Diet and Global Warming

A paper recently published in Earth Interactions looks at the climate impacts of various North American diets, and in particular the greenhouse gas (GHG) impacts of meat consumption. I saw a poster for this research at AGU in the fall and was somewhat surprised by the findings. After much data-gathering and plenty of assumtions, the authors make the case that the difference in GHG emissions between the average American diet and a vegetarian diet is large — on the order of the difference in emissions between driving an SUV and a sedan.

More generally, animal-product consumption at typical American rates results in GHG emissions of 1-3 tons-CO2-equivalent per year per person. This is in the same range as driving larger vehicles (the consumer activity most commonly associated with climate impact), e.g. 3.6 tons/year difference between a hybrid and an SUV, 1 ton/year between a Camry and a Prius.

So if the whole country went vegan, how much GHG emissions would we avoid? About 6%, it seems. A huge quantity, to be sure, but clearly not the sole solution to climate change. But the point is taken that, on the scale of typical choices that consumers have personal control over, diet is right up there with vehicle choice and home energy efficiency as one of the most important.

Some other interesting tidbits fall out of the analysis. For instance, if one is going to eat a quantity of animal protein, the best type from a climate perspective is poultry. Slightly better than dairy and eggs, and significantly better than fish. Red meat is unsurprisingly worst — by a factor of 2.5 or so (see Figure 3). Still, the usual ethical hierarchy of meat consumption is upset. The emissions for fish are especially surprising since there are none associated with its production. Apparently the high emissions are due to the increasingly large distances that fish are transported.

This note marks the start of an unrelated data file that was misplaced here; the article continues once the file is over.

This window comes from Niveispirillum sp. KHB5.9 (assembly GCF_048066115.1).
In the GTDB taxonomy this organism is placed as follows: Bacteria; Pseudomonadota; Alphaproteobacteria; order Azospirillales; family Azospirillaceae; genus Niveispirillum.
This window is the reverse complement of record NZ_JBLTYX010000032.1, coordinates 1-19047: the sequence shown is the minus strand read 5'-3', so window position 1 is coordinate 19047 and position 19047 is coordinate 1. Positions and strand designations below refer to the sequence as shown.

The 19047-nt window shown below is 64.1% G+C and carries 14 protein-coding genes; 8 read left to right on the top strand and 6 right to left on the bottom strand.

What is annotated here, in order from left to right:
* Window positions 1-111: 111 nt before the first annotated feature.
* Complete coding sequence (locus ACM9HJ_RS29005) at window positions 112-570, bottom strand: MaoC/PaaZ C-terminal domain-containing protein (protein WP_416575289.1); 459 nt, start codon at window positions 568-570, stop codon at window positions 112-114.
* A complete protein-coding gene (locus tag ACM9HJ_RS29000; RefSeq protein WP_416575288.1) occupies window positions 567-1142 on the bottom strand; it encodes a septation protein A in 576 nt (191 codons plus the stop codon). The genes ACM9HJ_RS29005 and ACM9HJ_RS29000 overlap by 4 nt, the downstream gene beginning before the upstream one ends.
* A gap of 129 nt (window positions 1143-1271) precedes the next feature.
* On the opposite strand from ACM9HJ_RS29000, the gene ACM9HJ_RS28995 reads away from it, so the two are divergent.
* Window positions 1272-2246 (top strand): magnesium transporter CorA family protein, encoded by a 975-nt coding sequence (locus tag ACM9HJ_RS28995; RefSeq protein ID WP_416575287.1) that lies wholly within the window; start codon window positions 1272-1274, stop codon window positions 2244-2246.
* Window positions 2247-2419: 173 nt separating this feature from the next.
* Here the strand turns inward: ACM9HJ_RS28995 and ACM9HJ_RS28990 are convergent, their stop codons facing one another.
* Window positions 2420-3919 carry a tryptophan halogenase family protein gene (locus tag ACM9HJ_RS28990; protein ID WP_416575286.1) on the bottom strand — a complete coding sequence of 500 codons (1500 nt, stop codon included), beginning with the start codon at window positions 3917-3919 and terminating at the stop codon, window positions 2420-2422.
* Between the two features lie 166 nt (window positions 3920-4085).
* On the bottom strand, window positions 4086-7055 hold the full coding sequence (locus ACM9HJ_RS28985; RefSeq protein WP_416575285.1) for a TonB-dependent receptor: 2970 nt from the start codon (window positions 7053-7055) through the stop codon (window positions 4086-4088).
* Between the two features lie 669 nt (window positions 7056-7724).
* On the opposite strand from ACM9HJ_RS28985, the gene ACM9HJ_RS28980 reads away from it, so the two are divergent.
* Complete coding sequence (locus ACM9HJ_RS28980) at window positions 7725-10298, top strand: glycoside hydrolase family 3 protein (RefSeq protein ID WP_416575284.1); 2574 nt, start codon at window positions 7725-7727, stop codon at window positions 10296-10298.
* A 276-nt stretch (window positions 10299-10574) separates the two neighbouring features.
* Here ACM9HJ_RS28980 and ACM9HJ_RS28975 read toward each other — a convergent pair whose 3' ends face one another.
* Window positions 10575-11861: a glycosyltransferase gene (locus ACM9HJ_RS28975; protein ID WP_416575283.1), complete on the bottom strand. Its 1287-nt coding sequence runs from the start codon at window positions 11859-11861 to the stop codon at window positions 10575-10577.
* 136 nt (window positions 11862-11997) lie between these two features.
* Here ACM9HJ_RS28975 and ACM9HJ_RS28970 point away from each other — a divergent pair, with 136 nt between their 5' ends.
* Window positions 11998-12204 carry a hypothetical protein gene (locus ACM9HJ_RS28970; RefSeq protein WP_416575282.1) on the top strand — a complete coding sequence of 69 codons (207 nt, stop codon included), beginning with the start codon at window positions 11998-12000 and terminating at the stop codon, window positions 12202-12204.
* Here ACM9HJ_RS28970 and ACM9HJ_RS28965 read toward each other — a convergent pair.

In any case, I’m sure most of us were generally aware that meat consumption has environmental impacts. We’ve heard figures about how many pounds of grain, how many gallons of water, how many acres of land, are required to produce a pound of beef. Many have made the argument for vegetarianism in terms of resource conservation and availability of food for a growing population. But this is the first analysis I have seen specifically on climate impacts, and it challenges a few of my long-held notions about diet ethics.

As I have written earlier, Vaclav Smil’s book, “Feeding the World” had convinced me that the energy-optimal diet contains some meat, since not all livestock are competing with humans for primary energy. Seafood is the best example of this: there is more food available to a world that eats seafood than one that doesn’t. Hence, perhaps, the prevalence of pesco-vegetarianism. Again from an energy-efficiency perspective, consumption of dairy and eggs makes sense as a source of high-quality protein. But from a climate-impact perspective, things are more complicated. There is a strong case for veganism, if anything, and generally, less meat of any kind is better. And of course, red meat is still the worst.

Smil discussed some evidence that consumption of a small amount of animal protein has had significant health benefits historically (he suggests an optimum of eating meat twice a week or so). The authors of the climate and energy paper devote a section to surveying the health risks of high-protein diets, and assert that vegetarian diets are at least as safe as typical mixed diets. They do not contradict, necessarily, that moderate consumption of animal protein has benefits. Overall, however, I’m less sure of the best diet for good health and a clean conscience since reading this article.

  1. #1 written by Cortney April 30th, 2006 at 12:13


    I have to say, I wonder about the vegan diet — I’ve been told that health wise, it is not as good as a vegetarian diet (I believe in relation to heart health), as it is challenging to get the B vitamins, iron, and sufficient protein. There is of course, the issue of meat substitutes — products that require a fair amount of processing (and packaging) before they get to your local co-op/health store.

    For me, my mental model is to try and eat food (I’m not always successful and often too lazy) that hasn’t not been greatly processed (so beans, even canned beans, win out over tofu) and locally produced when available.

    As for fish, I think it’s a good rule that if you eat it, try and eat what is local to your region (to avoid the shipping issues).

    It’s a tough question, but it’s good to hear that something like diet could actually make a difference. Do you think this article is too controversial for GDRG? I’d certainly like to read it for the group!

    RE Q
  2. #2 written by joshuah May 4th, 2006 at 10:10

    That’s a good point about processed meat substitutes. I haven’t seen any numbers, but I wouldn’t be surprised if a frozen Boca pattie has more impact than an equivalent portion of fresh chicken.

    It may be that restricting diet by type of food isn’t the best approach, and that what we really need is dietary regionalism. Apparently there’s a new book about this.

    RE Q

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